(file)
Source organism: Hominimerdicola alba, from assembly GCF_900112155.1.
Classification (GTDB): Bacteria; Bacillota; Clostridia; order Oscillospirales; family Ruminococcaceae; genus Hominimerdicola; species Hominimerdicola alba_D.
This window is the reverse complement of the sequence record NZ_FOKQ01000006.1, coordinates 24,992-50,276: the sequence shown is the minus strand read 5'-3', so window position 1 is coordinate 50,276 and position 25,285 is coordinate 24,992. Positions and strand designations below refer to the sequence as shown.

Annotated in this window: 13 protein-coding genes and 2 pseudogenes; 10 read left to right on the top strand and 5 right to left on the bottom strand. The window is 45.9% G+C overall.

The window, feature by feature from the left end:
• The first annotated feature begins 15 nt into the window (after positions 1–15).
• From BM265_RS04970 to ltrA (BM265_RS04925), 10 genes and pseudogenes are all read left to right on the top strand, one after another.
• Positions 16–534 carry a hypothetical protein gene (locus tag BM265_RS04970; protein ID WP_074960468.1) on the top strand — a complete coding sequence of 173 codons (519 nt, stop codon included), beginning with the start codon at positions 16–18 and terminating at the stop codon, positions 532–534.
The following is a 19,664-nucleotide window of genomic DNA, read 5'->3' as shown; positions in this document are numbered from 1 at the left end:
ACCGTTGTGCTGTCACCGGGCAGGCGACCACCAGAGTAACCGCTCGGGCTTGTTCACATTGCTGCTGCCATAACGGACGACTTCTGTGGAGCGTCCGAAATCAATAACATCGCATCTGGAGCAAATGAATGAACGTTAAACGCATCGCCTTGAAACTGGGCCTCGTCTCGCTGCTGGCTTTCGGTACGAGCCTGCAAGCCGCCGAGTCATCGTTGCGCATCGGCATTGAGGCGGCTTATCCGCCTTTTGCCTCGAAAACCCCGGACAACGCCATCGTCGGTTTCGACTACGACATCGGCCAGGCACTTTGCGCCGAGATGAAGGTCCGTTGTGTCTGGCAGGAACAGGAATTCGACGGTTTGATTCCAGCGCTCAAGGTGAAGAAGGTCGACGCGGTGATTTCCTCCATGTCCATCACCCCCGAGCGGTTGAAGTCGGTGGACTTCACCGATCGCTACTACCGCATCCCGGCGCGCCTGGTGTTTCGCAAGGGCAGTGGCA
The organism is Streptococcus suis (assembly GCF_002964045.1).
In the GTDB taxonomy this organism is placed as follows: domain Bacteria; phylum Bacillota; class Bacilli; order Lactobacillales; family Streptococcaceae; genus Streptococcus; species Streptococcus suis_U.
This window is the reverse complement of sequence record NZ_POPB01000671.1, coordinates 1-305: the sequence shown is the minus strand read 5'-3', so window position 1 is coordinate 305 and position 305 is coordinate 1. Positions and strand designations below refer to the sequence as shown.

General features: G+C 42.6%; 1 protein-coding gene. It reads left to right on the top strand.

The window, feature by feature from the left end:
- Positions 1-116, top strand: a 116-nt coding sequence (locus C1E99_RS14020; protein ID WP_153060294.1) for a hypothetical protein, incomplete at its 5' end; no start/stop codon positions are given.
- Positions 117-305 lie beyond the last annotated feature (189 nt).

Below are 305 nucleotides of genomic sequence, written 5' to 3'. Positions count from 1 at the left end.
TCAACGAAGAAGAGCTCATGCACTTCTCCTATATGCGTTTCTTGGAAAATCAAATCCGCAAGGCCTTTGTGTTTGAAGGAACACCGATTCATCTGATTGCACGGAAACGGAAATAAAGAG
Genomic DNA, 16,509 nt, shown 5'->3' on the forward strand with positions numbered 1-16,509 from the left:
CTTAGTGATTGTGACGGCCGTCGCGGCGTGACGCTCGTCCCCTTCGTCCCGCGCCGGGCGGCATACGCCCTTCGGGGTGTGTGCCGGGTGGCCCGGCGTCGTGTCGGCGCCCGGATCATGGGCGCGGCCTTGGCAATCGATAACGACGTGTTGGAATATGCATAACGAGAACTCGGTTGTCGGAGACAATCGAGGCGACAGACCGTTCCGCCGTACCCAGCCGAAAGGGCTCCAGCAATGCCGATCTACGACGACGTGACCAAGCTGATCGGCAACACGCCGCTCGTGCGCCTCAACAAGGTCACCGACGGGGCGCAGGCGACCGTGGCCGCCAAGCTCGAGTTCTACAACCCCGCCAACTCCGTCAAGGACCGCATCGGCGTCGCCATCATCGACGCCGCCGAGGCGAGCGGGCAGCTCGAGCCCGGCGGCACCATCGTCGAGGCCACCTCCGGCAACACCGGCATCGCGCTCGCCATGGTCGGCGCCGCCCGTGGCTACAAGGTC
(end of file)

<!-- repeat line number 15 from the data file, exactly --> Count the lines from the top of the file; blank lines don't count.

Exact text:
The window, feature by feature from the left end: